NCAA president Mark Emmert reiterated Wednesday that the association “dropped the ball” with regard to amenities for the women’s tournament bubble in San Antonio and pledged to use the experience as an inflection point to reach greater gender equity across all sports and championships in the future.
“How do we make up for those shortcomings from this day going forward and create the kind of gender equity we all talk about to make sure it’s a reality and not just language?” Emmert said during a 30-minute news conference leading into the women’s Final Four. “And we have to do that. I have to do that. We can't let down these amazing athletes ever again.”
Over the two weeks, conversation about inequities between the men’s and women’s basketball tournaments in quality of weight room and food has ballooned into a wider look at how the NCAA manages and markets its marquee product on the women’s side.
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A detailed view of the 2021 NCAA Women's Final Four logo at the Alamodome. (Photo: Kirby Lee, USA TODAY Sports)
The NCAA has hired an outside law firm, Kaplan Hecker & Fink, to conduct an independent review of gender equity in all of its championships.
“While the gender equity review we need to do has to begin and focus on women’s basketball, it’s not going to be only about women’s basketball,” Emmert said. “Women’s basketball, like men's basketball, those are the two marquee sports for the NCAA championships, and if you don’t get those right, you’re not going to get anything right and my commitment to that is unequivocal. It has to be gender equity across the board.”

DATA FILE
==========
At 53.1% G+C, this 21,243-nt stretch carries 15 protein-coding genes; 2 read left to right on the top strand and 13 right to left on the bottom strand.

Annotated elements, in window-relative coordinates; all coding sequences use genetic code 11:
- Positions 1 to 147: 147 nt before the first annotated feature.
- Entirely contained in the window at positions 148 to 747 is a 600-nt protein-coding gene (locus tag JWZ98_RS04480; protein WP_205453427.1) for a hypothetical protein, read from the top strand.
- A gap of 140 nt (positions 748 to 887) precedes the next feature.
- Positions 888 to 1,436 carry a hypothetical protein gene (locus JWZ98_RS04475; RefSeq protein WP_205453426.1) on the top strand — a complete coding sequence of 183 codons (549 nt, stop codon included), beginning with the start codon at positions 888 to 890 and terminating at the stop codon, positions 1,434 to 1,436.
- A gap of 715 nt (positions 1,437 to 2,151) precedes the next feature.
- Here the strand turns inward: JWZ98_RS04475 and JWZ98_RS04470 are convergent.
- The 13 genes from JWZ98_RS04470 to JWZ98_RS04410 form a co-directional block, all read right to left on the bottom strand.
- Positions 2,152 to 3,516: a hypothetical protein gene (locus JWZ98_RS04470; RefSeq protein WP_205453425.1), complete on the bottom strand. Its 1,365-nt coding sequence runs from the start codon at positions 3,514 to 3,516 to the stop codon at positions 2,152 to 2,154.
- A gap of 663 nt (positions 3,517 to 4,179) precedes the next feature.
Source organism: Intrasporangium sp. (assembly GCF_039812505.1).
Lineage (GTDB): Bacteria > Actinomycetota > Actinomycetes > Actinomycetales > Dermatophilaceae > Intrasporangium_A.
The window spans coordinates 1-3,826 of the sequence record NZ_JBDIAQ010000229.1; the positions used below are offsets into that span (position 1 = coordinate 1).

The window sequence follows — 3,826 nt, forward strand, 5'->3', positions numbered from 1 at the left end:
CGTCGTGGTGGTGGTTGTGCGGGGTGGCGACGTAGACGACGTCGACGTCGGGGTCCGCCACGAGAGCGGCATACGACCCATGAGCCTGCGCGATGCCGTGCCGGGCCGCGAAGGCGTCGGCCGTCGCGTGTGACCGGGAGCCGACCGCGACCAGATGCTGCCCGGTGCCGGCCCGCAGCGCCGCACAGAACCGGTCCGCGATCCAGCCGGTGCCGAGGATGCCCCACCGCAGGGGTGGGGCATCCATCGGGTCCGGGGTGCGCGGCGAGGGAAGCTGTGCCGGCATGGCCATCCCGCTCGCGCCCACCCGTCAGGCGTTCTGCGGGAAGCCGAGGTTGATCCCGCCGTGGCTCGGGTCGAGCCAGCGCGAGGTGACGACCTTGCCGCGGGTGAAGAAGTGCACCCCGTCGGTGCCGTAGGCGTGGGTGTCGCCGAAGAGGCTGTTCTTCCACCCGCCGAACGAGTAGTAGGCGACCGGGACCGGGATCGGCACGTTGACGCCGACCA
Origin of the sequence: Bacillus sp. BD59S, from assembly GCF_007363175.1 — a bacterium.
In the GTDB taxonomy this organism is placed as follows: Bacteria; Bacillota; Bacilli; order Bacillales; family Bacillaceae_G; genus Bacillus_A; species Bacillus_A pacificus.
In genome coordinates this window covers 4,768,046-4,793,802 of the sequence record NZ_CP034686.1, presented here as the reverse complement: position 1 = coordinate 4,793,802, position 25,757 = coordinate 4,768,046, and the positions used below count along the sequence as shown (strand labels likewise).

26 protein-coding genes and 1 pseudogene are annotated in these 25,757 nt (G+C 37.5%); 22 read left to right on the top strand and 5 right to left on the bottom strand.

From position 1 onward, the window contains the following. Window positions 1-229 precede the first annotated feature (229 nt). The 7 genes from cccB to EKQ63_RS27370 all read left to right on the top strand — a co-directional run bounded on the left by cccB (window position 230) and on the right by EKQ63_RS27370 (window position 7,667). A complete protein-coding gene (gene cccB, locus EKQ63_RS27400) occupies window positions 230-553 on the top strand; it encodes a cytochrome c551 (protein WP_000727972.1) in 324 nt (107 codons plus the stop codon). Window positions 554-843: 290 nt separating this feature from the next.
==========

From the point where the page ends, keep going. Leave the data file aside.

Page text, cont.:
One of the issues that has come to the forefront in discussing differences between the men's and women’s tournament is why certain branding, including the March Madness logo, has been used only for the men’s tournament. Attention has also been raised on why the men’s championship weekend is branded as the Final Four while the women’s is referred to as the Women’s Final Four in its official logo. Emmert said those discussions have already started to take place internally and that there was no barrier to the women’s tournament using whatever marks and logos it wants.
“If the women’s basketball committee wants it used there’s no reason they can’t use it,” Emmert said. “Similarly, Final Four is used by both, and if one wants to use the logo with a gender identifier is up to the committee, and they can do whatever they want to do with those things. The details of how and why those decisions were made, we'll get to through our review. i’m committed to making sure we use the marks as effectively as we can in promoting the NCAA.”
Emmert said he continues to be apologetic and to take personal responsibility for shortcomings at the women’s event.
“Obviously I wish that there had been both from me and everybody greater attention to exactly what was going on on both platforms, so that we didn’t have these issues, whether it was the weight room issue or the food differentials,” he said. "Those things just shouldn’t happen and we could have and should’ve avoided the and we didn’t. That’s a miss on my part, on everybody’s part. We were really focused on getting through this during a pandemic and weren’t focused on the kind of equity we needed to be. The thing I’m most regretful for is we didn’t catch it up front.”
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